By David EdendenA risky end-game
one of the very few articles that provides a reasonable summary of the issues that divide Macedonia and Greece over the "what's in a name issue". I like Ed's description of "ethnic Macedonian" minority in Greece rather than the pejorative "slav Macedonian". I was also pleasantly surprised that he even mentioned that Macedonians in Greece "still lack fundamental rights".
Now I really could complain that Ed's former employer, the International Crisis Group (more) (more) should have been covering the plight of Macedonians in Greece years ago, but I won't because I am in a charitable mood today
Oh Ed ... sorry for the nasty comments concerning your op-ed ... about ... you know who!
International Herald Tribune:
The dispute between Greece and Macedonia over the latter's name jeopardizes this week's NATO summit in Bucharest - and Balkan stability. Failure by Macedonia to start the process of joining NATO could open a political crisis in the small, divided country that could ultimately threaten the peace agreement that halted a burgeoning civil war in 2001.
This in turn would create shock waves for neighboring Kosovo. With Serbia still defiantly against Kosovo independence, and with its ally Russia adamant about halting NATO expansion, landlocked Macedonia's fate at Bucharest is crucial.
U.S.-led diplomacy continues, but time is nearly up. The Greek government of Prime Minister Kosta Karamanlis, clinging to the narrowest of Parliamentary majorities, has gone on a full-court press aimed not only at forcing Macedonia to change its name, but dictating that name as well.
For its part, Skopje 's rightist government has gone out of its way to provoke Athens on symbols, renaming the country's airport after Alexander the Great. Prime Minister Nikola Gruevski, like his counterparts in Athens, sees domestic political benefit from taking a hard line on the name.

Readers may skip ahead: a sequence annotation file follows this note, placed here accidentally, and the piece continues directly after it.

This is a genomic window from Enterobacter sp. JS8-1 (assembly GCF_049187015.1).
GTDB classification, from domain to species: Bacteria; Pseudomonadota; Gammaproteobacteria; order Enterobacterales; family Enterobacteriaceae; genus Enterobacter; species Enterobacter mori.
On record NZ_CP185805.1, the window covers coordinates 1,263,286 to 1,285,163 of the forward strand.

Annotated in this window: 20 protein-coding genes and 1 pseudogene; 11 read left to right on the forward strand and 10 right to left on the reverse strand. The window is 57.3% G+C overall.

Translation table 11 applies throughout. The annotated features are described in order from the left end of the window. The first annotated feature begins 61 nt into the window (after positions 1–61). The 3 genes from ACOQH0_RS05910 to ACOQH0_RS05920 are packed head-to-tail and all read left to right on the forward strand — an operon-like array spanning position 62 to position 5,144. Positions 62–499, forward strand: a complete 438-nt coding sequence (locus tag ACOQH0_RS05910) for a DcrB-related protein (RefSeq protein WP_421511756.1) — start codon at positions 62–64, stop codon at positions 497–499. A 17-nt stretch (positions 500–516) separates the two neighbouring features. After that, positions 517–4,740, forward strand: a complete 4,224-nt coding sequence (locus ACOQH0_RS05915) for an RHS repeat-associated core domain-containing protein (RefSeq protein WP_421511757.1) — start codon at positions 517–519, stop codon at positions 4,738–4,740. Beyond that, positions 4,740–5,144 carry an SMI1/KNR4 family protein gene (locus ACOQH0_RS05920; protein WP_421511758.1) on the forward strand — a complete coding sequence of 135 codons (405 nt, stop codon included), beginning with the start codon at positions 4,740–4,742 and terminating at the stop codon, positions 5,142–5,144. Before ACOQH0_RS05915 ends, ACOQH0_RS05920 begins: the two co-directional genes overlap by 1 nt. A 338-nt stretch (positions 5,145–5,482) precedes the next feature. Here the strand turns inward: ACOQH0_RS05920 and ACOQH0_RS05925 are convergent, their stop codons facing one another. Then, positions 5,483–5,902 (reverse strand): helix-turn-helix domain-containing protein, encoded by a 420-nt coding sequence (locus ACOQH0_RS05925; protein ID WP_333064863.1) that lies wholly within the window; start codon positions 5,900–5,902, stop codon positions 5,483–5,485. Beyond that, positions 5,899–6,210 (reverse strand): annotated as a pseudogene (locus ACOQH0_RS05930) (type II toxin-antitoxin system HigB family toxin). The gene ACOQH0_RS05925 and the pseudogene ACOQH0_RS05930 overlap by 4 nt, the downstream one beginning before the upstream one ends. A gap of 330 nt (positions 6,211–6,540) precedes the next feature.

But if Macedonia is left behind as its neighbors Albania and Croatia join NATO, Gruevski may eventually see his short-term calculation overwhelmed by forces outside of his control. Only with great reluctance has Gruevski indicated his willingness to join the moderate President Branko Crvenkovski in accepting a name change.
While Greece and Macedonia have both behaved irresponsibly, their concerns are not irrational. Macedonians and Greeks have their own legacy of conflict. The Greek civil war saw subversive attacks launched from Macedonian soil, and ended with tens of thousands of ethnic Macedonians fleeing their homes. Those Macedonians who stayed behind, like other minorities in Greece, still lack fundamental rights. Property issues have never been fully resolved. (My Emphasis - David Edenden)
There is no time to debate whose claims have greater merit. What matters is that the dispute engages core U.S. and European interests in a region where NATO troops are still deployed. Allies must seize the remaining hours to forge a deal.
London, Berlin, Paris and other EU capitals need to join with Washington and send an urgent message to Macedonia and Greece: Accept the compromise name proposed by the United Nations - "Republic of Macedonia (Skopje)" - or accept the blame.
Without a unified position, the end-game could well lead to a deadlock. The allies must convince Athens that protecting Greek heritage by denying its neighbor membership in NATO is a Pyrrhic victory.
If Greece continues to move toward a veto, then all NATO members - not just the United States - need to make it unmistakably clear that Greece will bear a heavy political price.
Rescuing both sides, and NATO, from the impending crack-up, will require intensified pressure across the Atlantic. Failure to bring Macedonia into NATO now will be a failure for American diplomacy, UN mediation and European security, which will burden the alliance for years to come.
- EDWARD P. JOSEPH worked for more than a decade in the Balkans, including duty with NATO and the International Crisis Group.